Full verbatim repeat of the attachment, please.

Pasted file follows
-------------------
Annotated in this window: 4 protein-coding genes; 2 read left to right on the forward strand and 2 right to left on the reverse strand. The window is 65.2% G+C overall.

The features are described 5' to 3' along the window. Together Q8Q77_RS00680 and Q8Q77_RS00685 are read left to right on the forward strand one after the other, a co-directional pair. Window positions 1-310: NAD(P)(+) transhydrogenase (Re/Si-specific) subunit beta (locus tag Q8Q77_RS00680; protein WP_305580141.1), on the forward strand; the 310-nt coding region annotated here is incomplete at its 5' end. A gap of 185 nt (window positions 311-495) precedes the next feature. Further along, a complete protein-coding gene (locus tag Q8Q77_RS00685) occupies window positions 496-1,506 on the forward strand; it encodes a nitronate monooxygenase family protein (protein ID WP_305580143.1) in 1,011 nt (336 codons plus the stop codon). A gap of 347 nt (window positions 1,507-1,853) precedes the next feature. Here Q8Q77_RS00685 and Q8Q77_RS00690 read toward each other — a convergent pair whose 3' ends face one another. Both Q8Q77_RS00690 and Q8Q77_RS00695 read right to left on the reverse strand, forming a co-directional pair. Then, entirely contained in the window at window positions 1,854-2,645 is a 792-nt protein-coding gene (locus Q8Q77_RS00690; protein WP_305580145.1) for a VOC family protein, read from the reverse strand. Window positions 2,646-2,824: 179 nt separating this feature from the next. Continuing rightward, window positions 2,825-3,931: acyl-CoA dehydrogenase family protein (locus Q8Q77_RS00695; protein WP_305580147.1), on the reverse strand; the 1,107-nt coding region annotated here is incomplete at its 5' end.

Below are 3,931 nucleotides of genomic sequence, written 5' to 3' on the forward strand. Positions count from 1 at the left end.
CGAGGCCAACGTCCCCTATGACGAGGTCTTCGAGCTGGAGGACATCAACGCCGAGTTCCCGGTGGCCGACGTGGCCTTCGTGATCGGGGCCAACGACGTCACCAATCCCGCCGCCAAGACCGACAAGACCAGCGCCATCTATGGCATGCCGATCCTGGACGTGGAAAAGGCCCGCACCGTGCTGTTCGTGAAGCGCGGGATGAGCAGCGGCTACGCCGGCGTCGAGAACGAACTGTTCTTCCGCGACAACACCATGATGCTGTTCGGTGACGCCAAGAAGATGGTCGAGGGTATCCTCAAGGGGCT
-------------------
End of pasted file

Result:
Annotated in this window: 4 protein-coding genes; 2 read left to right on the forward strand and 2 right to left on the reverse strand. The window is 65.2% G+C overall.

The features are described 5' to 3' along the window. Together Q8Q77_RS00680 and Q8Q77_RS00685 are read left to right on the forward strand one after the other, a co-directional pair. Window positions 1-310: NAD(P)(+) transhydrogenase (Re/Si-specific) subunit beta (locus tag Q8Q77_RS00680; protein WP_305580141.1), on the forward strand; the 310-nt coding region annotated here is incomplete at its 5' end. A gap of 185 nt (window positions 311-495) precedes the next feature. Further along, a complete protein-coding gene (locus tag Q8Q77_RS00685) occupies window positions 496-1,506 on the forward strand; it encodes a nitronate monooxygenase family protein (protein ID WP_305580143.1) in 1,011 nt (336 codons plus the stop codon). A gap of 347 nt (window positions 1,507-1,853) precedes the next feature. Here Q8Q77_RS00685 and Q8Q77_RS00690 read toward each other — a convergent pair whose 3' ends face one another. Both Q8Q77_RS00690 and Q8Q77_RS00695 read right to left on the reverse strand, forming a co-directional pair. Then, entirely contained in the window at window positions 1,854-2,645 is a 792-nt protein-coding gene (locus Q8Q77_RS00690; protein WP_305580145.1) for a VOC family protein, read from the reverse strand. Window positions 2,646-2,824: 179 nt separating this feature from the next. Continuing rightward, window positions 2,825-3,931: acyl-CoA dehydrogenase family protein (locus Q8Q77_RS00695; protein WP_305580147.1), on the reverse strand; the 1,107-nt coding region annotated here is incomplete at its 5' end.

Below are 3,931 nucleotides of genomic sequence, written 5' to 3' on the forward strand. Positions count from 1 at the left end.
CGAGGCCAACGTCCCCTATGACGAGGTCTTCGAGCTGGAGGACATCAACGCCGAGTTCCCGGTGGCCGACGTGGCCTTCGTGATCGGGGCCAACGACGTCACCAATCCCGCCGCCAAGACCGACAAGACCAGCGCCATCTATGGCATGCCGATCCTGGACGTGGAAAAGGCCCGCACCGTGCTGTTCGTGAAGCGCGGGATGAGCAGCGGCTACGCCGGCGTCGAGAACGAACTGTTCTTCCGCGACAACACCATGATGCTGTTCGGTGACGCCAAGAAGATGGTCGAGGGTATCCTCAAGGGGCT